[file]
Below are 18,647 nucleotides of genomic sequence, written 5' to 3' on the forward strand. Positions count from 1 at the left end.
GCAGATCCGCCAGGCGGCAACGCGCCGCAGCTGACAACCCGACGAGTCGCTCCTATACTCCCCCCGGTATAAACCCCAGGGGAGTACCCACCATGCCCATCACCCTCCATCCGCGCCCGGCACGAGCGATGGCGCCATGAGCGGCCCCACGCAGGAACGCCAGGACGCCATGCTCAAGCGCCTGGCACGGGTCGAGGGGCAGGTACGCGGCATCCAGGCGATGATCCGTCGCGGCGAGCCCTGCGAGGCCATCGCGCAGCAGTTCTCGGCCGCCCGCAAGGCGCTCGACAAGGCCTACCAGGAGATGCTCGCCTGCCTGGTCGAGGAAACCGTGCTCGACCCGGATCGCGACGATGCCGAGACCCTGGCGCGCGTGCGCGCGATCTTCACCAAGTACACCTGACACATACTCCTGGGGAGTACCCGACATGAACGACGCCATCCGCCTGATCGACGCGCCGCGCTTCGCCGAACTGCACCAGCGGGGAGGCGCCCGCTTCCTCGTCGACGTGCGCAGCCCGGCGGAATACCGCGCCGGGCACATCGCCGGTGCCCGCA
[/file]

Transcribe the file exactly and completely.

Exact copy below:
Below are 18,647 nucleotides of genomic sequence, written 5' to 3' on the forward strand. Positions count from 1 at the left end.
GCAGATCCGCCAGGCGGCAACGCGCCGCAGCTGACAACCCGACGAGTCGCTCCTATACTCCCCCCGGTATAAACCCCAGGGGAGTACCCACCATGCCCATCACCCTCCATCCGCGCCCGGCACGAGCGATGGCGCCATGAGCGGCCCCACGCAGGAACGCCAGGACGCCATGCTCAAGCGCCTGGCACGGGTCGAGGGGCAGGTACGCGGCATCCAGGCGATGATCCGTCGCGGCGAGCCCTGCGAGGCCATCGCGCAGCAGTTCTCGGCCGCCCGCAAGGCGCTCGACAAGGCCTACCAGGAGATGCTCGCCTGCCTGGTCGAGGAAACCGTGCTCGACCCGGATCGCGACGATGCCGAGACCCTGGCGCGCGTGCGCGCGATCTTCACCAAGTACACCTGACACATACTCCTGGGGAGTACCCGACATGAACGACGCCATCCGCCTGATCGACGCGCCGCGCTTCGCCGAACTGCACCAGCGGGGAGGCGCCCGCTTCCTCGTCGACGTGCGCAGCCCGGCGGAATACCGCGCCGGGCACATCGCCGGTGCCCGCA